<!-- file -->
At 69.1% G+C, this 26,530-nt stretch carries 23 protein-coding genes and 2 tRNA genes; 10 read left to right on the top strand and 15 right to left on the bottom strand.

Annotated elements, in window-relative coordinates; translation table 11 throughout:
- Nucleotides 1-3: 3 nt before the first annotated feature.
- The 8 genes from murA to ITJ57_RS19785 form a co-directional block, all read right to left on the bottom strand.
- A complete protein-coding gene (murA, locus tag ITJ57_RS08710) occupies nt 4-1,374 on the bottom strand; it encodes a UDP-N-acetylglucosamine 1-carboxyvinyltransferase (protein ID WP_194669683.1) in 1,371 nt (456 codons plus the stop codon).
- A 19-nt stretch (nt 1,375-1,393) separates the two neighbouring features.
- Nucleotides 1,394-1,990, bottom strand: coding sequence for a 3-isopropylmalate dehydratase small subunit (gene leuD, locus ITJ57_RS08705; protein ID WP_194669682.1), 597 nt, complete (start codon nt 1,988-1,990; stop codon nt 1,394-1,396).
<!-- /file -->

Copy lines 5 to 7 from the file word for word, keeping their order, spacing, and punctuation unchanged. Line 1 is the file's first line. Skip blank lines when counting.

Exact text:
- A complete protein-coding gene (murA, locus tag ITJ57_RS08710) occupies nt 4-1,374 on the bottom strand; it encodes a UDP-N-acetylglucosamine 1-carboxyvinyltransferase (protein ID WP_194669683.1) in 1,371 nt (456 codons plus the stop codon).
- A 19-nt stretch (nt 1,375-1,393) separates the two neighbouring features.
- Nucleotides 1,394-1,990, bottom strand: coding sequence for a 3-isopropylmalate dehydratase small subunit (gene leuD, locus ITJ57_RS08705; protein ID WP_194669682.1), 597 nt, complete (start codon nt 1,988-1,990; stop codon nt 1,394-1,396).